March 20, 2024

Member Spotlight: Andrew Handel

Dr. Andrew Handel

Andrew Handel, MD, FAAP, is Assistant Professor of Pediatrics at the Renaissance School of Medicine at Stony Brook University in Stony Brook, New York. He is a lifelong New Yorker, earning his undergraduate degree at Cornell University, his medical degree at SUNY Upstate Medical University, and completing his pediatrics residency and pediatric infectious diseases fellowship at Stony Brook Children’s Hospital.

Dr. Handel currently serves as the Associate Editor for Supplements for the Journal of the Pediatric Infectious Diseases Society and previously served on the Publications Committee. He is the current recipient of the LINCATS Clinical Research Career Development Award, focusing on congenital CMV and tick-borne diseases.

Why Pediatric ID? I first caught the infectious disease “bug” as an undergraduate. I grabbed an issue of National Geographic as I ran onto a train. An article on malaria caught my eye, and by the end of the ride I was completely enthralled by the parasite’s historic and global impact and the scientists working to combat it. I followed that passion and, a year later, spent a month in rural Ghana learning about malaria and other tropical infections. As a medical student, the pediatric and adult infectious diseases teams at SUNY Upstate in Syracuse took me under their wing and introduced me to the potential impact one can have in infectious diseases. I found the same generosity of time, mentorship, and expertise with the peds ID team at Stony Brook Children’s, where I’ve developed my academic home and have remained on as faculty.

Where have you taken you ID focus? My work falls into three major buckets: patient care, clinical research, and serving as the Associate Editor for Supplements of JPIDS. My time with JPIDShas been an incredible gift. As a fellow, I volunteered on the Publications Committee. During one meeting there was discussion of a potential supplement on metagenomic sequencing. I mentioned my personal interest in the topic and, before I knew it, Janet Gilsdorf gave me the greenlight to take the project on myself. The trust she placed in me opened so many doors, ultimately leading to my role on the JPIDSeditorial team. 

Since taking on the JPIDS role, we’ve taken a systematic approach to every step of the development process, from soliciting new supplement proposals, empowering guest editors to oversee their work from conception to publication, and bringing innovative content to our readers. For example, our most recent supplement, Advances in Pediatric Transplant Infectious Diseases, provides reviews written by international leaders, including many PIDS members, on the latest in transplant ID. We also have upcoming supplements in various stages of development covering RSV prevention, viral hepatitis elimination, acute respiratory infection diagnostics, and an article series we are thrilled to support on sustainability through the infectious diseases lens.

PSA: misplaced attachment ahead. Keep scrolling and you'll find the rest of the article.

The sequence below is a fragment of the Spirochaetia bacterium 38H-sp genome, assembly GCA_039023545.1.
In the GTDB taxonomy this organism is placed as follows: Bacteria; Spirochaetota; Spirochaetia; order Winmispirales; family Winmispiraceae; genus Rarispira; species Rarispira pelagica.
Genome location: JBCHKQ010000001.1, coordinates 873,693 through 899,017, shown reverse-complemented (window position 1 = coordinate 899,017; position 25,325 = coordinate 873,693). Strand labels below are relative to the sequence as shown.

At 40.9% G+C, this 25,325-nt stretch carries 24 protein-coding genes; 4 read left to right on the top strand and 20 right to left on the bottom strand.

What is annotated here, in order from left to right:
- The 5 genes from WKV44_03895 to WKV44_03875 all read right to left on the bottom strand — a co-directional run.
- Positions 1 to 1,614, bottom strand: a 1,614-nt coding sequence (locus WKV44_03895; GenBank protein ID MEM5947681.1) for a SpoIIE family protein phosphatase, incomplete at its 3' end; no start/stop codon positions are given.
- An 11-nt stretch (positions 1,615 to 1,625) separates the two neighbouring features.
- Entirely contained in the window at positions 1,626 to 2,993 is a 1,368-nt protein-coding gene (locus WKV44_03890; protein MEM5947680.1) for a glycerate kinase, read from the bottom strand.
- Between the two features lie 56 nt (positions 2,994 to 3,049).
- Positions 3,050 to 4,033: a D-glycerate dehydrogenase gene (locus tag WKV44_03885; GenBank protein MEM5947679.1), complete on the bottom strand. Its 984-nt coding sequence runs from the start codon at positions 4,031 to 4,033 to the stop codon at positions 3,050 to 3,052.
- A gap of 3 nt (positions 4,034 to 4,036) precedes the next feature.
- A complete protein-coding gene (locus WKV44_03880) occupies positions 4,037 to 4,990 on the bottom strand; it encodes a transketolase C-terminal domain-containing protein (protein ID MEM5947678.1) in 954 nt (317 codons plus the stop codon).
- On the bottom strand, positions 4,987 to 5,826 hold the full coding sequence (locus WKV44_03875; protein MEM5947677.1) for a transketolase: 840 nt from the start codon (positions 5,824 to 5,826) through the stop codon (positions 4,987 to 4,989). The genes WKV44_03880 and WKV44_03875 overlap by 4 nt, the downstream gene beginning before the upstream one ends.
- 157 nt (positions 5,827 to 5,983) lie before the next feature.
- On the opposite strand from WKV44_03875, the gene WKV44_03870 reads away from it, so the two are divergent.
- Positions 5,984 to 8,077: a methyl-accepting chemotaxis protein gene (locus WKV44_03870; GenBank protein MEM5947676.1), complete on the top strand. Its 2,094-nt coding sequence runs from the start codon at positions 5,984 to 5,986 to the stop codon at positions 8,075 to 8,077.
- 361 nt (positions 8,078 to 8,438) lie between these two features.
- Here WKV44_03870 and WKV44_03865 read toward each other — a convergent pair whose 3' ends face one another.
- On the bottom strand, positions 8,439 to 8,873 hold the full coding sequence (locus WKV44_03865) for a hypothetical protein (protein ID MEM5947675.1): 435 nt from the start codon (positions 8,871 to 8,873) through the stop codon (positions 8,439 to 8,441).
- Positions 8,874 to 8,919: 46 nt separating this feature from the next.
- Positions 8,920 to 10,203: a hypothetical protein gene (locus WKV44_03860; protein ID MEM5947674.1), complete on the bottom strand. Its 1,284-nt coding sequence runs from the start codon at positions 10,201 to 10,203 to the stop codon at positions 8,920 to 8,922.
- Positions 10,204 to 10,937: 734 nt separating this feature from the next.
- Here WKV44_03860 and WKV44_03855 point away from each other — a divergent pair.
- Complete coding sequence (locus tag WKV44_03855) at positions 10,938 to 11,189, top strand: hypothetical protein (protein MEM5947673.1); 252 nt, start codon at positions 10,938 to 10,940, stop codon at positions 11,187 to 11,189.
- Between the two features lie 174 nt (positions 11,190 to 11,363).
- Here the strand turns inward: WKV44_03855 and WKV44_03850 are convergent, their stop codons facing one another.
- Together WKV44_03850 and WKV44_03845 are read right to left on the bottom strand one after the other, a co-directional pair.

Having benefited from the Journal’s generosity so early in my career, I put a strong emphasis on engaging fellows and junior faculty in the process, as both authors and guest editors. The opportunities offered to me by PIDS and JPIDS has been invaluable for my personal and career development. If you have an idea for an interesting JPIDS supplement, please contact me.

What is a recent development in peds ID you are working on? I’m fortunate to have two major research interests – congenital CMV (cCMV) and tick-borne diseases. I serve as the lead investigator for PROACTIVE NYS, a longitudinal cohort study of children with cCMV throughout New York state. The NYS Department of Health is in the middle of a one-year pilot program that added CMV testing to the universal newborn screen. About 200,000 babies in New York will undergo screening this year, of which an estimated 500 will have confirmed cCMV. Leveraging the opportunity, we’ve developed a collaborative network of all 11 peds ID cCMV referral centers throughout the state. We hope to enroll the entire cohort of affected infants and follow their long-term neurodevelopmental and hearing outcomes. The study’s results will have major implications for our understanding of cCMV natural history and universal screening.

Additionally, living in eastern Long Island, tick-borne diseases are a regular occurrence and another research passion of mine. I’m most excited about our ongoing work to describe the clinical features Rickettsia amblyommatis infections. This microbe is found in 60% of the lone star ticks in the northeast, yet we know close to nothing about its health implications for humans. The work is a part of a wonderful collaboration at Stony Brook University between the pediatric ID, adult ID, and microbiology/immunology departments.

What do you enjoy most about being a PIDS member? What keeps you renewing your membership? I frequently find myself in awe of the accomplishments made by my peds ID colleagues. Whether on our JPIDS associate editors weekly call or at a PIDS conference, it’s easy to look around the room and feel the tremendous impact our society and its members have had on human health. Despite those accomplishments, PIDS has found a way to maintain the community’s close-knit, supportive atmosphere. As a newcomer, this helped me to get involved and find my own niche. The expectation of inclusivity and kindness set by PIDS and those more senior in the field has been critical to the career development for those of us newer to peds ID.

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